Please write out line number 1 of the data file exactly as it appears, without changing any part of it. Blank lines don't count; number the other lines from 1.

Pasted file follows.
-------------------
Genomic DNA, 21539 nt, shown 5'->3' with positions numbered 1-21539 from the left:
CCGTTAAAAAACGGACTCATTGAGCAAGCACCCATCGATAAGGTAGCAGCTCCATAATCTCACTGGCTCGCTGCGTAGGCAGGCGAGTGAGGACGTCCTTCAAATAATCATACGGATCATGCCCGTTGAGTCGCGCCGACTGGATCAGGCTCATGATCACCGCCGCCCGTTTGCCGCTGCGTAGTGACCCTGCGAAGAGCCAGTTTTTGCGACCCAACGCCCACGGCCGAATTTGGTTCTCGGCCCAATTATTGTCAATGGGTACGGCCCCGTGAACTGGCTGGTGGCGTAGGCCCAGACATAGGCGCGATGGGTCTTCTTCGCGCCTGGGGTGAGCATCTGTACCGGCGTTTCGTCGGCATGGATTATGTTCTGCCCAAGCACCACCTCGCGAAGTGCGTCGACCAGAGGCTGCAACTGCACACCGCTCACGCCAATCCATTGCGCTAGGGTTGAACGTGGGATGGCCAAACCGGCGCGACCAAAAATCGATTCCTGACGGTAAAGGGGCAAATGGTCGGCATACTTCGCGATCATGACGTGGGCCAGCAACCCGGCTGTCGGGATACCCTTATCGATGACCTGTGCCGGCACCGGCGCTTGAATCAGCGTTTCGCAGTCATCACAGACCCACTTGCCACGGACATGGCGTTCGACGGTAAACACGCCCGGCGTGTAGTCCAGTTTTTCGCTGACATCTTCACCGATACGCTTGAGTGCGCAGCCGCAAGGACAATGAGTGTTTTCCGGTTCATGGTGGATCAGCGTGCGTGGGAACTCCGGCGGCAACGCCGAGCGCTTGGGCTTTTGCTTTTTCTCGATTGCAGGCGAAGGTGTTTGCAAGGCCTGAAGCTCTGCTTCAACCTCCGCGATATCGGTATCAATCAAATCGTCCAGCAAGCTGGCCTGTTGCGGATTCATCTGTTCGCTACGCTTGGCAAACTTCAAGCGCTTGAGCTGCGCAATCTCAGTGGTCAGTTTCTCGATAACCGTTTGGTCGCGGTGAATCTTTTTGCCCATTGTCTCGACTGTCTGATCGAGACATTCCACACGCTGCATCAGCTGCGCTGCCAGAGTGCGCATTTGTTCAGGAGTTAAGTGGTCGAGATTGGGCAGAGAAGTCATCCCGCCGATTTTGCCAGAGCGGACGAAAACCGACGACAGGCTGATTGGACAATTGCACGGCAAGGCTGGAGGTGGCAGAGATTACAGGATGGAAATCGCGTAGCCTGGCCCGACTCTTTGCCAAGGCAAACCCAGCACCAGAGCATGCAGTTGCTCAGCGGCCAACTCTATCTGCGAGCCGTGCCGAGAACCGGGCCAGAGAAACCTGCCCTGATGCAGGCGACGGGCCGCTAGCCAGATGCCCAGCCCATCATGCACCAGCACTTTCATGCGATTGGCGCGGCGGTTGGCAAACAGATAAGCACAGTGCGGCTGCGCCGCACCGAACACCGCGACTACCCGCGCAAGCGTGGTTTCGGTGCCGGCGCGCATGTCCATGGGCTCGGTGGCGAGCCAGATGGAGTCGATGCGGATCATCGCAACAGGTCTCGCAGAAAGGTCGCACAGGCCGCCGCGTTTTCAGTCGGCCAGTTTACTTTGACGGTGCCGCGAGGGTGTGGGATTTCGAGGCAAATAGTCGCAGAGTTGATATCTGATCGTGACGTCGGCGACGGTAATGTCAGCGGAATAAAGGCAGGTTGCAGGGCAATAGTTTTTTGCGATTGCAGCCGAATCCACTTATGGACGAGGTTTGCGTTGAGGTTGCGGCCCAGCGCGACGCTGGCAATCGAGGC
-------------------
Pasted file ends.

Genomic DNA, 21539 nt, shown 5'->3' with positions numbered 1-21539 from the left: